I should begin this blog by giving a very sizable ‘spoiler’ alert! If you haven’t yet seen Still Alice, then you may want to save this blog to read after you’ve watched the film, and by way of encouragement to view this multi award-winning movie, I would highly recommend it, albeit with a few caveats that I am going to explore in a moment.
Still Alice, based on the novel by Lisa Genova, has wowed critics and collected a series of gongs for its portrayal of how the world of 50-year-old Professor Alice Howland is affected by a diagnosis of younger-onset (early-onset) Alzheimer’s Disease. Alice is married with three children, and has built up a career as a cognitive psychology professor at Harvard and is a world-renowned linguistics expert. Such is the devastation Alice feels at her diagnosis that she admits to her husband that she would have rather been diagnosed with cancer, an admission that isn’t uncommon.
Cancer v dementia
The comparisons between cancer and dementia are stark. In the UK, the government invests eight times more in cancer research than dementia research. When a person is diagnosed with cancer, a uniform package of post-diagnostic care and support wraps around the individual. When a person is diagnosed with dementia they may get some support, they may not, but there isn’t a uniform model of post-diagnostic support and it’s often subject to a postcode lottery. Particularly notable in relation to a younger person like Alice being diagnosed is that specialised younger-onset post-diagnostic services are even harder to find.
Even the stigma attached to cancer is less than dementia, and most significantly of all many cancers, if diagnosed early enough and treated, are curable, whereas no matter which form of dementia you are diagnosed with, it’s terminal. This reality has made dementia the most feared disease in people over 50, and in the UK, dementia is now the leading cause of death amongst women.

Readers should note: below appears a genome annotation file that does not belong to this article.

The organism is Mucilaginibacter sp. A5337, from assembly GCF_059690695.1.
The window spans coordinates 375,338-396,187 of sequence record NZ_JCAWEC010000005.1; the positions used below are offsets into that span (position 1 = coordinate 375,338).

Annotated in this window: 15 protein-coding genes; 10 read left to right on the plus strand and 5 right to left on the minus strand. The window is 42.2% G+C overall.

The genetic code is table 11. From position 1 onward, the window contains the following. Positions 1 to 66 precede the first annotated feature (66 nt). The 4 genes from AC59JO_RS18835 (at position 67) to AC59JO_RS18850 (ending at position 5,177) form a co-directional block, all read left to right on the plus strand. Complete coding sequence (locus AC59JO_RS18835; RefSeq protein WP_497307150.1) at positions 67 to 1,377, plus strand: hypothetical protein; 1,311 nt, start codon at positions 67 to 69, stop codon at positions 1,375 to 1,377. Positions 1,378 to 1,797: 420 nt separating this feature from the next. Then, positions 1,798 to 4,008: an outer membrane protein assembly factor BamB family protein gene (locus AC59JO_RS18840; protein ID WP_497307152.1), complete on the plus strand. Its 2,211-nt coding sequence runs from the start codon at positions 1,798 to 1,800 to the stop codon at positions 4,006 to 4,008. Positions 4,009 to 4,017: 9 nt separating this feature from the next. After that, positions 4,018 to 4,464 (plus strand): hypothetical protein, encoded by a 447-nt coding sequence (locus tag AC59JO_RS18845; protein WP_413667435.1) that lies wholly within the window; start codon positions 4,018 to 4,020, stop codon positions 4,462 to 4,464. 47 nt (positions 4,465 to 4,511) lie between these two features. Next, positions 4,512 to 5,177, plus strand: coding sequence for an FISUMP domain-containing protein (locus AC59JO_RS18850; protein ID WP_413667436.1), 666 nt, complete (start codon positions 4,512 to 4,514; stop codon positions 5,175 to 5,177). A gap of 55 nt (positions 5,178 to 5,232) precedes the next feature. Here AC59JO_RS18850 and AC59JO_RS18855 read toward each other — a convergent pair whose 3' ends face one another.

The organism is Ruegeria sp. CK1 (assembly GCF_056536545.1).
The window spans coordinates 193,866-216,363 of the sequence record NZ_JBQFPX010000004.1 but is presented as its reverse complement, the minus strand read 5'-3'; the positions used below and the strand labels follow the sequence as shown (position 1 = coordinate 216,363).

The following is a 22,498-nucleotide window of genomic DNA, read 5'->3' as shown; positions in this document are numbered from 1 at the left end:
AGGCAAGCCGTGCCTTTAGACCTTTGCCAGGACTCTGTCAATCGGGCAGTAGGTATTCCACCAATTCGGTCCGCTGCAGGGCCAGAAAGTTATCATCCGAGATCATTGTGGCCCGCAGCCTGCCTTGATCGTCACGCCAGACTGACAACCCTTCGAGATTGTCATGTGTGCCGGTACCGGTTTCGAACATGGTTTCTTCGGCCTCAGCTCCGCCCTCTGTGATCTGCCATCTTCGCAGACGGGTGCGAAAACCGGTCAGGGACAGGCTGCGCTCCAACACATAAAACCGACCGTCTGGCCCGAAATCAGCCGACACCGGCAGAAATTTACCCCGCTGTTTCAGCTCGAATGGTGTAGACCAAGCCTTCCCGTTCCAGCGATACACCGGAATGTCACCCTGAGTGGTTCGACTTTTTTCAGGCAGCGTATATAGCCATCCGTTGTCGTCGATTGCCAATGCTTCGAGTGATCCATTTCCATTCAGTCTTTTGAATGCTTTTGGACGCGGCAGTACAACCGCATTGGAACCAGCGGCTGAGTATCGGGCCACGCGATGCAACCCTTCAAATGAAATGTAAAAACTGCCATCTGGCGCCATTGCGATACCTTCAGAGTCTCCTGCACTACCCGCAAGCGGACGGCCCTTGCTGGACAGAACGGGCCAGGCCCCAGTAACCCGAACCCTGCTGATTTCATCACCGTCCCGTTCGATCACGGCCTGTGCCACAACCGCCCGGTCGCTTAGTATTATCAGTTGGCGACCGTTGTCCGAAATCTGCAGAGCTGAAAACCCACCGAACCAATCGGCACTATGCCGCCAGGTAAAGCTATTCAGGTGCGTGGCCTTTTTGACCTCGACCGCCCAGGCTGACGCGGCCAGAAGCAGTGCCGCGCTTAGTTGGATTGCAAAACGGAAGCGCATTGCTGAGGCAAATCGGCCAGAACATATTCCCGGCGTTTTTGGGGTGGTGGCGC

Diagnosis and beyond
What Still Alice shows brilliantly is the pain of diagnosis, and the way in which the layers of the diagnosed individual’s life are stripped away. Julianne Moore’s performance is extremely compelling, and I applaud her for the huge amount of research that she obviously put into depicting Alice to make the struggles that the character has so believable, so emotional and so heart-breaking.
If anything, though, there is almost too much loss and trauma in Still Alice. Specifically, what disappointed me about the film was the apparent lack of support given to Alice and her family, making the prospect of living well almost impossible. A diagnosis of Alzheimer’s Disease given to a person of Alice’s age is obviously personally devastating given the implications on the career she has so studiously built up, but two factors made this diagnosis painful beyond belief.